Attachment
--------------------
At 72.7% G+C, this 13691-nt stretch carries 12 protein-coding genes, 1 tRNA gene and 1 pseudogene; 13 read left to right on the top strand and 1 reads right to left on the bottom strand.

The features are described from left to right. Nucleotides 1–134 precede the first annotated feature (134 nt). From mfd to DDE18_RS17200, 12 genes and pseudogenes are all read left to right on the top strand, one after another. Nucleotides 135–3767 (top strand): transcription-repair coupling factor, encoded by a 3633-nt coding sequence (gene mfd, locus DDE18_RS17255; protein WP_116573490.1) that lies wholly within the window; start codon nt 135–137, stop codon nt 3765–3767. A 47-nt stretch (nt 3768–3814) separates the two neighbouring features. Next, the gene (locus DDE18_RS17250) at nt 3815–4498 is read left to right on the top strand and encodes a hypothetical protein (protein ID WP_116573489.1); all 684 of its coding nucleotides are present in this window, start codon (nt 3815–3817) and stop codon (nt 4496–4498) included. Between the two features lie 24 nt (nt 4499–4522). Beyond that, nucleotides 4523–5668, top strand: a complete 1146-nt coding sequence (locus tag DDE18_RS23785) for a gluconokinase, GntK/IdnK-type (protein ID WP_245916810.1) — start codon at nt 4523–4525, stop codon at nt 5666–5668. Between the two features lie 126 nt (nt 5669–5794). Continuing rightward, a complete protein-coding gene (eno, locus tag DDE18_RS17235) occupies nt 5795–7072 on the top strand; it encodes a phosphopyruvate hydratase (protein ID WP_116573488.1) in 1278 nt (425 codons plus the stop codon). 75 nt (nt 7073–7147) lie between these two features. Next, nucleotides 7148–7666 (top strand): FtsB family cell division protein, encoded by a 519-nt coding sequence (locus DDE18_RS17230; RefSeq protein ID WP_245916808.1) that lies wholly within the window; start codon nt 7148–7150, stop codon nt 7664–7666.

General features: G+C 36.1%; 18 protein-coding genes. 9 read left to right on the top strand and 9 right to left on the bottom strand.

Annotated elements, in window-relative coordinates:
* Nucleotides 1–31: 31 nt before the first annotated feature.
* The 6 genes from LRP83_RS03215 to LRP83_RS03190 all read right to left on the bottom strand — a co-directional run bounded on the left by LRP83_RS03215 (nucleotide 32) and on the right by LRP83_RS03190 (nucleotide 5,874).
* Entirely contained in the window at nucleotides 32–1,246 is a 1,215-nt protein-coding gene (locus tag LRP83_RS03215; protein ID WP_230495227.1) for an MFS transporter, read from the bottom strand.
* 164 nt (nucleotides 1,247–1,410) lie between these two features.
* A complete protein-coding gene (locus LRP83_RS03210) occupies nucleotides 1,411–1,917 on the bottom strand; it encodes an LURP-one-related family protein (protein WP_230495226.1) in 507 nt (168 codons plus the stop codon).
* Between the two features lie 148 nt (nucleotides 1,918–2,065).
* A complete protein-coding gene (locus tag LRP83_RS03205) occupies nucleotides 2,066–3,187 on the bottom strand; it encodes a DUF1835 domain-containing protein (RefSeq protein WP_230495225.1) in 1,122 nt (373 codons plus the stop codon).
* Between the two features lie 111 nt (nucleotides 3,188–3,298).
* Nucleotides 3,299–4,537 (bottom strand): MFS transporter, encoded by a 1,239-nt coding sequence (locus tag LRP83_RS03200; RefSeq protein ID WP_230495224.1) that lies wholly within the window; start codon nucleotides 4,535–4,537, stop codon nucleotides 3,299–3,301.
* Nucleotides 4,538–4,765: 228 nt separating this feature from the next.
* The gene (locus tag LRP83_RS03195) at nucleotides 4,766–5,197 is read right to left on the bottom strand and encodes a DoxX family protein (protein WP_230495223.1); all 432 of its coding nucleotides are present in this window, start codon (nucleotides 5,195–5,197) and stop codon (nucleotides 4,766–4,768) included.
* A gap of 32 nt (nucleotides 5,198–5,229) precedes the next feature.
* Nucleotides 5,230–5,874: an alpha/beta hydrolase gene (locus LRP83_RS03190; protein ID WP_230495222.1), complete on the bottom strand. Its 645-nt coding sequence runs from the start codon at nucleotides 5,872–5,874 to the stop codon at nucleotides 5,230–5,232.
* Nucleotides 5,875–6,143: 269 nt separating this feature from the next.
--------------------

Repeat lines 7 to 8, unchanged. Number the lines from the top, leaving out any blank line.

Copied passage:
* Entirely contained in the window at nucleotides 32–1,246 is a 1,215-nt protein-coding gene (locus tag LRP83_RS03215; protein ID WP_230495227.1) for an MFS transporter, read from the bottom strand.
* 164 nt (nucleotides 1,247–1,410) lie between these two features.